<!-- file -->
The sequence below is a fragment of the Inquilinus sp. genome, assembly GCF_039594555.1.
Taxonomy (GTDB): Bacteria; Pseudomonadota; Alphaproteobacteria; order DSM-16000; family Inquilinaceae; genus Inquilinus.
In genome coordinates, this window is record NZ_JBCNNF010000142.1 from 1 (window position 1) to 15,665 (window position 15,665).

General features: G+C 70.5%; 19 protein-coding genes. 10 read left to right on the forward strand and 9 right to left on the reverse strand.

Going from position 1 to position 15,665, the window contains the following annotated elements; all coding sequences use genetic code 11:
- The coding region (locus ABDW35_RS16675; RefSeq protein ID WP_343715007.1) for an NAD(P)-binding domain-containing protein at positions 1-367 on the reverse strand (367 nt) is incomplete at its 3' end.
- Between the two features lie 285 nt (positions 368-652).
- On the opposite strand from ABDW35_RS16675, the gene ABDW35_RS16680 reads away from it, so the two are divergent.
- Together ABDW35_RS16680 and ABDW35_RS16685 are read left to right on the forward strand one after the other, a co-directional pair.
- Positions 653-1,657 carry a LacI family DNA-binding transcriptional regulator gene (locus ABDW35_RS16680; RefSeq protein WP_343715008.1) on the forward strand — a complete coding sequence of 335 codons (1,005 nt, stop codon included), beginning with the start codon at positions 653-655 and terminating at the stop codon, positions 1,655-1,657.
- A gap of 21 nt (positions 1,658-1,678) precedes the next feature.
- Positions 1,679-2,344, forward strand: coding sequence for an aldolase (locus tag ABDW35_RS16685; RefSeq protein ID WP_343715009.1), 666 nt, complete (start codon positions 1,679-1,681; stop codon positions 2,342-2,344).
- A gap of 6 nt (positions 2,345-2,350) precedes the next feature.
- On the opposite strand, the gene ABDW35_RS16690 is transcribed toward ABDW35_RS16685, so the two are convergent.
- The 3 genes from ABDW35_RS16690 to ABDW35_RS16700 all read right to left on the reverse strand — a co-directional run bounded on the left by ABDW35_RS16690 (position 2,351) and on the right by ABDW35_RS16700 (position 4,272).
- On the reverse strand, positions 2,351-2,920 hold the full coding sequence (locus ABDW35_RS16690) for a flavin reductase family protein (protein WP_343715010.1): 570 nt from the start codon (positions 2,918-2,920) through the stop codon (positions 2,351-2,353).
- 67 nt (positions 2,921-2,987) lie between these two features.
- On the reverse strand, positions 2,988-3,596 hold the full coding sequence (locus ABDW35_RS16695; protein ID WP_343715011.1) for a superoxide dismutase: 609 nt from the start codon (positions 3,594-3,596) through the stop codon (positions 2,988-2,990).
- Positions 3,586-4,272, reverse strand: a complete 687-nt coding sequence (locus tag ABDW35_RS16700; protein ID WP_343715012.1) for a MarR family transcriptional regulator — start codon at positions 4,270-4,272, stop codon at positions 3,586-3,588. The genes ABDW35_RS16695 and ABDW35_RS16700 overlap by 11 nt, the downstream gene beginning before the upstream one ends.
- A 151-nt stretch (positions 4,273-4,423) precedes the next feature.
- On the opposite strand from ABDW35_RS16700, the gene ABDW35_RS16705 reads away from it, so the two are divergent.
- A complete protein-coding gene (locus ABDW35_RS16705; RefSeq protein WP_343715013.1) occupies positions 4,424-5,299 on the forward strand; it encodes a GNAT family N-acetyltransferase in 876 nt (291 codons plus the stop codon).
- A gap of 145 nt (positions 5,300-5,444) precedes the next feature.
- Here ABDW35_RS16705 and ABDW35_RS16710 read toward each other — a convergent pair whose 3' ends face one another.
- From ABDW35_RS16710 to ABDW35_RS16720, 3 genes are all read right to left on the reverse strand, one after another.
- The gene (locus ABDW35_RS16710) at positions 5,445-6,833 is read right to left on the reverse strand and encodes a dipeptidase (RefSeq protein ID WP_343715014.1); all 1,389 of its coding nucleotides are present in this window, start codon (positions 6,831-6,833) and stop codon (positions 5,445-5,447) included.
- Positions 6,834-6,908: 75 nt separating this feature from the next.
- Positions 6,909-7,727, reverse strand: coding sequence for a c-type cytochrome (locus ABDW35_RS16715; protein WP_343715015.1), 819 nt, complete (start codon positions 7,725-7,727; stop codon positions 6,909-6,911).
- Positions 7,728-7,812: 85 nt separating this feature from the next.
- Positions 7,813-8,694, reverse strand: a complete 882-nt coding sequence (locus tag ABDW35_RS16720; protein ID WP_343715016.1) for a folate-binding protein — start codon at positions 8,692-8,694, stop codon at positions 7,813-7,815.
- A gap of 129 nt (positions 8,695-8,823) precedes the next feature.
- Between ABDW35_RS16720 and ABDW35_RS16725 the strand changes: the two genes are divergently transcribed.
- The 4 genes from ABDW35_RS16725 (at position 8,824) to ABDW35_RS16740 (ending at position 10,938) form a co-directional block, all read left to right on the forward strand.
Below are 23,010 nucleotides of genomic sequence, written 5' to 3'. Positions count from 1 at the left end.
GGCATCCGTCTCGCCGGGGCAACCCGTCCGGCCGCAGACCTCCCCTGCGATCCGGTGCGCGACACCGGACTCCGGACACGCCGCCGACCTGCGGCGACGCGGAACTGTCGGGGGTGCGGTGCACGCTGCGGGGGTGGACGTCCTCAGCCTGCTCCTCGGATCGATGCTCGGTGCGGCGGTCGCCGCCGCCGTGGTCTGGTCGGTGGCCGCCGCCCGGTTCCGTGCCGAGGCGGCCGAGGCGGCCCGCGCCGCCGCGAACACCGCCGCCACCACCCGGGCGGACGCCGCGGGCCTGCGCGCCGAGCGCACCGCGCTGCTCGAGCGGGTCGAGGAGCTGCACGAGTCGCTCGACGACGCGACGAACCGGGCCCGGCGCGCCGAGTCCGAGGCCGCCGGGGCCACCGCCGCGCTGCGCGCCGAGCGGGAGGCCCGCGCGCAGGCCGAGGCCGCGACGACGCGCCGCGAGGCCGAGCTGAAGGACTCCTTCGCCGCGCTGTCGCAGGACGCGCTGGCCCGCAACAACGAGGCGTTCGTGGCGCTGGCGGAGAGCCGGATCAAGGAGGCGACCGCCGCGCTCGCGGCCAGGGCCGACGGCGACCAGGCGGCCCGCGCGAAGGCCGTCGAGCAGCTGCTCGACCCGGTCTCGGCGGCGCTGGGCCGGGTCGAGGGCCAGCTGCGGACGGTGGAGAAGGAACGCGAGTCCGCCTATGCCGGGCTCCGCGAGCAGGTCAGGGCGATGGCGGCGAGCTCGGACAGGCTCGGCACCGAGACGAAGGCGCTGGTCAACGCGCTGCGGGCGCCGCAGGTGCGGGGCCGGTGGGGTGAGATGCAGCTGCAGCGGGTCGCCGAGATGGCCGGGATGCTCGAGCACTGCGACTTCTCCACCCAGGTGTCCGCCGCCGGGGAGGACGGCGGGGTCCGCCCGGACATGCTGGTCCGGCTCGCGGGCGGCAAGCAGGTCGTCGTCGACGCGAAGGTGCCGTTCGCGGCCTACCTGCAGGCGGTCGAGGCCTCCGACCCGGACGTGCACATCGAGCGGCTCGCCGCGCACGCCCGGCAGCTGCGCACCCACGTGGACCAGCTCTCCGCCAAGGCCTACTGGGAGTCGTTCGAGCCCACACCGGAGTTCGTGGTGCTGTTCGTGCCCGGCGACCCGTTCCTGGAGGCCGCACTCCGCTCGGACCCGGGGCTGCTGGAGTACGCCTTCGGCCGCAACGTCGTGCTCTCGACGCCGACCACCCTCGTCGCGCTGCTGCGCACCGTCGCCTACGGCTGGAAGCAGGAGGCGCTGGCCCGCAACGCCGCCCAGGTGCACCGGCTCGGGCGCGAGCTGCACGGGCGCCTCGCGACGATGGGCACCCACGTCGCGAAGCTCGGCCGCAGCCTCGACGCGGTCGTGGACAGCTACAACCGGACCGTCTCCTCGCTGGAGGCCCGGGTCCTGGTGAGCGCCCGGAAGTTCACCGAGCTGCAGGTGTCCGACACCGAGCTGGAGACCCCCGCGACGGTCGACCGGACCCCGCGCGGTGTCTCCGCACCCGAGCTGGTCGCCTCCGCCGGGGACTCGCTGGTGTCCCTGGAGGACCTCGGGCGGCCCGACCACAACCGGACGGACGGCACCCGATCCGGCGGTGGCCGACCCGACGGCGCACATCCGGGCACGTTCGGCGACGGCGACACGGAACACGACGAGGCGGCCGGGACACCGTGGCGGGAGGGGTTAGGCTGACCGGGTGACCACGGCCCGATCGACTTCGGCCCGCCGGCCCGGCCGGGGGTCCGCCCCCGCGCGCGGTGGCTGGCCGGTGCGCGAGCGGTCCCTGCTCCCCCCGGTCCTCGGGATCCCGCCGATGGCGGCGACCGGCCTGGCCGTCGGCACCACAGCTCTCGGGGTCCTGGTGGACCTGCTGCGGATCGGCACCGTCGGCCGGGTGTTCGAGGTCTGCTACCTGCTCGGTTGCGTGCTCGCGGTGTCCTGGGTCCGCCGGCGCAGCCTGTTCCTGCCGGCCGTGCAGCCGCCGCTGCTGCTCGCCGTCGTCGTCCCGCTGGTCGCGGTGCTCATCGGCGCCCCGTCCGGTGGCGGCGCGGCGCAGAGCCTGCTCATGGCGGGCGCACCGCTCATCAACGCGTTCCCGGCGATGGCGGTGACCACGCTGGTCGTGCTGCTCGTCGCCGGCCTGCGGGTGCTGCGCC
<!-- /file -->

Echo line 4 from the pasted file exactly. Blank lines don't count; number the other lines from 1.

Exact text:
General features: G+C 70.5%; 19 protein-coding genes. 10 read left to right on the forward strand and 9 right to left on the reverse strand.